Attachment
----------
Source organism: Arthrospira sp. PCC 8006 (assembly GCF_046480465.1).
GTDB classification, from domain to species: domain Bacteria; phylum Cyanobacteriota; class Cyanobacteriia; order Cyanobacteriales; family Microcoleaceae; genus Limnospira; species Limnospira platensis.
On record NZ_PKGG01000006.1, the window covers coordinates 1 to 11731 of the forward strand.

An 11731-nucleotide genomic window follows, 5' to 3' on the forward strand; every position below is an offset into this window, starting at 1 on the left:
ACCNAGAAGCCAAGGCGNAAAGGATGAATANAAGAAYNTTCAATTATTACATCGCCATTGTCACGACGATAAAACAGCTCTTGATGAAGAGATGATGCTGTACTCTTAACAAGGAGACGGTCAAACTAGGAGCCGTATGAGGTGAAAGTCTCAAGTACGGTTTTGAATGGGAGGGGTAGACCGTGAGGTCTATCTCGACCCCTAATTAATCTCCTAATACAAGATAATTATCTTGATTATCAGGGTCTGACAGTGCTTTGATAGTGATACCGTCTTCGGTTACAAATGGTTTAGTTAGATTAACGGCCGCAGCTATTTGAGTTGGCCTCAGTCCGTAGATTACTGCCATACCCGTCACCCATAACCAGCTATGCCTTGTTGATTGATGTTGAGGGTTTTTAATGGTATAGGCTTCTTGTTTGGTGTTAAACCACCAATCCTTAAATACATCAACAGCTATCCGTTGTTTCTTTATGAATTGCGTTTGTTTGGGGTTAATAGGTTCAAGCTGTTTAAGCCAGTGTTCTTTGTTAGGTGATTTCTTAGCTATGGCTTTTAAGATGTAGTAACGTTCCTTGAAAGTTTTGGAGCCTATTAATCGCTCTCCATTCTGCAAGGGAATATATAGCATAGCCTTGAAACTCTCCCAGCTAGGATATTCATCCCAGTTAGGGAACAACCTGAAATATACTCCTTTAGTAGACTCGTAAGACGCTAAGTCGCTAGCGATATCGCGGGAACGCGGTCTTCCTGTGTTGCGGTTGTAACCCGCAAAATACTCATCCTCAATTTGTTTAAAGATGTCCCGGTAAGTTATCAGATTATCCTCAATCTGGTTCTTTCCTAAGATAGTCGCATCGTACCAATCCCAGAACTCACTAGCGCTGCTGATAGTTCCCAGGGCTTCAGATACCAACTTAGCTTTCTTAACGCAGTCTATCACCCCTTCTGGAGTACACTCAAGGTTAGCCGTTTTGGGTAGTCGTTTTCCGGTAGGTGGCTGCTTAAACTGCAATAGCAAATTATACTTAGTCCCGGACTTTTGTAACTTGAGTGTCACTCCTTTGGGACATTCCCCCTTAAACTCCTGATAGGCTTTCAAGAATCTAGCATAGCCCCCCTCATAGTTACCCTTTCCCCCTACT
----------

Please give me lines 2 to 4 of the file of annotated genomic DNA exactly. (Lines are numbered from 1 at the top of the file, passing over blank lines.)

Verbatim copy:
GTDB classification, from domain to species: domain Bacteria; phylum Cyanobacteriota; class Cyanobacteriia; order Cyanobacteriales; family Microcoleaceae; genus Limnospira; species Limnospira platensis.
On record NZ_PKGG01000006.1, the window covers coordinates 1 to 11731 of the forward strand.

An 11731-nucleotide genomic window follows, 5' to 3' on the forward strand; every position below is an offset into this window, starting at 1 on the left: